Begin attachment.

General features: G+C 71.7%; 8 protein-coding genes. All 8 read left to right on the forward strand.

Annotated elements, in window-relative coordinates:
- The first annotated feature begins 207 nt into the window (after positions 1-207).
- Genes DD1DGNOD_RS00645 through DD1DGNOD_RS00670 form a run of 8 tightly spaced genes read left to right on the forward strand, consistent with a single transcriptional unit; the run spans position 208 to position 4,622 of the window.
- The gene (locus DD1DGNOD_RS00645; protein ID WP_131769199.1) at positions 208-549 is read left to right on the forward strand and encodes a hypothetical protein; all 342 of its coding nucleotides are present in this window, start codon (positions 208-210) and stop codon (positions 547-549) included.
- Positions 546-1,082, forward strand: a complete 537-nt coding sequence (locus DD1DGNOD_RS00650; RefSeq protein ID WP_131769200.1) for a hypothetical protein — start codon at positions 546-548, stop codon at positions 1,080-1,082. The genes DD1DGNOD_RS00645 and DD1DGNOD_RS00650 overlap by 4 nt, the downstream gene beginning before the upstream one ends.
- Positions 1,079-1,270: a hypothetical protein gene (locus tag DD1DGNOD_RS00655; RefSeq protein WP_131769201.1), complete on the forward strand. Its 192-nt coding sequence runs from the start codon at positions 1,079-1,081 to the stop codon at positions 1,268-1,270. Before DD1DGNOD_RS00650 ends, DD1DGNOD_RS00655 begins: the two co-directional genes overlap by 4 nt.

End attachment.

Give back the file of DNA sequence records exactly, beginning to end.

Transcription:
General features: G+C 71.7%; 8 protein-coding genes. All 8 read left to right on the forward strand.

Annotated elements, in window-relative coordinates:
- The first annotated feature begins 207 nt into the window (after positions 1-207).
- Genes DD1DGNOD_RS00645 through DD1DGNOD_RS00670 form a run of 8 tightly spaced genes read left to right on the forward strand, consistent with a single transcriptional unit; the run spans position 208 to position 4,622 of the window.
- The gene (locus DD1DGNOD_RS00645; protein ID WP_131769199.1) at positions 208-549 is read left to right on the forward strand and encodes a hypothetical protein; all 342 of its coding nucleotides are present in this window, start codon (positions 208-210) and stop codon (positions 547-549) included.
- Positions 546-1,082, forward strand: a complete 537-nt coding sequence (locus DD1DGNOD_RS00650; RefSeq protein ID WP_131769200.1) for a hypothetical protein — start codon at positions 546-548, stop codon at positions 1,080-1,082. The genes DD1DGNOD_RS00645 and DD1DGNOD_RS00650 overlap by 4 nt, the downstream gene beginning before the upstream one ends.
- Positions 1,079-1,270: a hypothetical protein gene (locus tag DD1DGNOD_RS00655; RefSeq protein WP_131769201.1), complete on the forward strand. Its 192-nt coding sequence runs from the start codon at positions 1,079-1,081 to the stop codon at positions 1,268-1,270. Before DD1DGNOD_RS00650 ends, DD1DGNOD_RS00655 begins: the two co-directional genes overlap by 4 nt.